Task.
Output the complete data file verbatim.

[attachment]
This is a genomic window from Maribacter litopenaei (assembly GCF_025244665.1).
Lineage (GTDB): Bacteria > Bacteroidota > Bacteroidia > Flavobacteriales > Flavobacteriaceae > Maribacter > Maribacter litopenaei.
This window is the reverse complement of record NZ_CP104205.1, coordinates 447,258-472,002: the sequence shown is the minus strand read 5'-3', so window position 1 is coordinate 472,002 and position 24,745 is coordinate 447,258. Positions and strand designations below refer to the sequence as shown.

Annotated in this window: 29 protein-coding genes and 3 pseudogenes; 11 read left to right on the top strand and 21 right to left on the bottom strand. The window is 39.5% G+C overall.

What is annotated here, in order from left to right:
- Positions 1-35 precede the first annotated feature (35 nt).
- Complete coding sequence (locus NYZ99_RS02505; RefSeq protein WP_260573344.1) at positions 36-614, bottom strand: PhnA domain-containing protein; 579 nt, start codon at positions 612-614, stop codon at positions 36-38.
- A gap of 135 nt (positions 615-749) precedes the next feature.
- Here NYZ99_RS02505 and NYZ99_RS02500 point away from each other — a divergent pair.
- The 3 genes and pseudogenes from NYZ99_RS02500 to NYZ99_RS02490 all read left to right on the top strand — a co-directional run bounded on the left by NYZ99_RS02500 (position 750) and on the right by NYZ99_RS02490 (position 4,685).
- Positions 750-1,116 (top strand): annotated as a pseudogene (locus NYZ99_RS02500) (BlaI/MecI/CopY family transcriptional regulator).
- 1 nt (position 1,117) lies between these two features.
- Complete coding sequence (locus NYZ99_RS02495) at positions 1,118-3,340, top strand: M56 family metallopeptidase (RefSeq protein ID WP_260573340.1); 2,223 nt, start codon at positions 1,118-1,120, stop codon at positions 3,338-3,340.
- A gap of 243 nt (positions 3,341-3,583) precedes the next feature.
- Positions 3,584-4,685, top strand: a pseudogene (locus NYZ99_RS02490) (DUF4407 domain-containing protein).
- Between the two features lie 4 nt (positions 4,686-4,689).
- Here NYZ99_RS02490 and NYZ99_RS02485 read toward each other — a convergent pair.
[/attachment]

This is a genomic window from Maribacter litopenaei (assembly GCF_025244665.1).
Lineage (GTDB): Bacteria > Bacteroidota > Bacteroidia > Flavobacteriales > Flavobacteriaceae > Maribacter > Maribacter litopenaei.
This window is the reverse complement of record NZ_CP104205.1, coordinates 447,258-472,002: the sequence shown is the minus strand read 5'-3', so window position 1 is coordinate 472,002 and position 24,745 is coordinate 447,258. Positions and strand designations below refer to the sequence as shown.

Annotated in this window: 29 protein-coding genes and 3 pseudogenes; 11 read left to right on the top strand and 21 right to left on the bottom strand. The window is 39.5% G+C overall.

What is annotated here, in order from left to right:
- Positions 1-35 precede the first annotated feature (35 nt).
- Complete coding sequence (locus NYZ99_RS02505; RefSeq protein WP_260573344.1) at positions 36-614, bottom strand: PhnA domain-containing protein; 579 nt, start codon at positions 612-614, stop codon at positions 36-38.
- A gap of 135 nt (positions 615-749) precedes the next feature.
- Here NYZ99_RS02505 and NYZ99_RS02500 point away from each other — a divergent pair.
- The 3 genes and pseudogenes from NYZ99_RS02500 to NYZ99_RS02490 all read left to right on the top strand — a co-directional run bounded on the left by NYZ99_RS02500 (position 750) and on the right by NYZ99_RS02490 (position 4,685).
- Positions 750-1,116 (top strand): annotated as a pseudogene (locus NYZ99_RS02500) (BlaI/MecI/CopY family transcriptional regulator).
- 1 nt (position 1,117) lies between these two features.
- Complete coding sequence (locus NYZ99_RS02495) at positions 1,118-3,340, top strand: M56 family metallopeptidase (RefSeq protein ID WP_260573340.1); 2,223 nt, start codon at positions 1,118-1,120, stop codon at positions 3,338-3,340.
- A gap of 243 nt (positions 3,341-3,583) precedes the next feature.
- Positions 3,584-4,685, top strand: a pseudogene (locus NYZ99_RS02490) (DUF4407 domain-containing protein).
- Between the two features lie 4 nt (positions 4,686-4,689).
- Here NYZ99_RS02490 and NYZ99_RS02485 read toward each other — a convergent pair.